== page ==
You could happily stay here forever. But if Koh Chang somehow feels too crowded, hop on a passenger-only boat to Koh Kood — a smaller, even quieter version of the island you're leaving behind. Koh Kood brings you the beaches, the mountain jungles, the low-key bungalows and the ultra-luxurious resorts, but with very few tourists to spoil your view. You won't quite have the island to yourself, it will just feel that way.

You won't want to leave, but you can't stay forever. So, to complete your vacation, we suggest you head back to where it all began.

Woman at a rooftop bar overlooking the skyline of Bangkok

One final night in Bangkok

If you are visiting Bangkok for the first time, returning for a night at the end of your vacation will allow you to appreciate the city without the jet lag or the sense of mild bewilderment. Enjoy one final night before flying out of Suvarnabhumi Airport.

When to visit:Aim for between November and early April, the driest period of the year and also the warmest, with temperatures in the upper 80s to mid 90s and up to nine hours of sunshine daily. Thailand's rainy months are between March and October. It's still beautifully warm, but you should expect sudden and often heavy rain showers. To avoid the crowds, visit between May and September, the quietest period of the year when temperatures and prices are a little lower.

United flies to Hong Kong, which can be a stepping stone to everything Thailand has to offer. From Hong Kong, you can fly with one of our Star Alliance member airlines. For more details and to start your adventure, visit united.comor use the United mobile app.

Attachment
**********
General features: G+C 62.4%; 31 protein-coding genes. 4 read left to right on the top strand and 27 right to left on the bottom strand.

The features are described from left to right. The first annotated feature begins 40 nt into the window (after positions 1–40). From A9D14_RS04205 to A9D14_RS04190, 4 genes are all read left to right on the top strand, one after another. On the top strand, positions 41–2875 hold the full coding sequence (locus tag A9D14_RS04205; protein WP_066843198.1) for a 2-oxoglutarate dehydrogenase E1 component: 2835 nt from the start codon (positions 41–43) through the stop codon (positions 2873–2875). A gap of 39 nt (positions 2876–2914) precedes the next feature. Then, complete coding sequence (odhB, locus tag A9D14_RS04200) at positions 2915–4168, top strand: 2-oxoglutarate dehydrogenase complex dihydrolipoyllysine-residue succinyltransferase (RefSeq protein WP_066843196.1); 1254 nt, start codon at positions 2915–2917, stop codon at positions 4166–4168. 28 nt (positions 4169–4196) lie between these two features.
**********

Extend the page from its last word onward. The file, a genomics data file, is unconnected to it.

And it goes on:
United Zoom backgrounds for AvGeeks

By The Hub team , April 02, 2020

Calling all AvGeeks and travelers! Here's a fun way to take your next video call….from a United Polaris seat, the cockpit or cruising altitude. We're introducing United-themed backgrounds for use on Zoom, a video conferencing tool that many people are using to stay connected.

So for your next meeting or catch up with friends and family, download the app to either your computer or mobile device to get started. If you've already downloaded Zoom you can skip ahead to updating your background image (see instructions below).

  1. Start here by downloading your favorite United image to your computer or mobile device. Just click "download" in the bottom left corner of the image.
  2. Next go to your Zoom app (you'll need to download the app to access backgrounds) and click on the arrow to the right of your video camera icon in the bottom of the screen.
  3. From here select, "choose virtual background" to upload your uniquely United photo.







Working to bring people home – repatriation flights underway

By The Hub team , April 02, 2020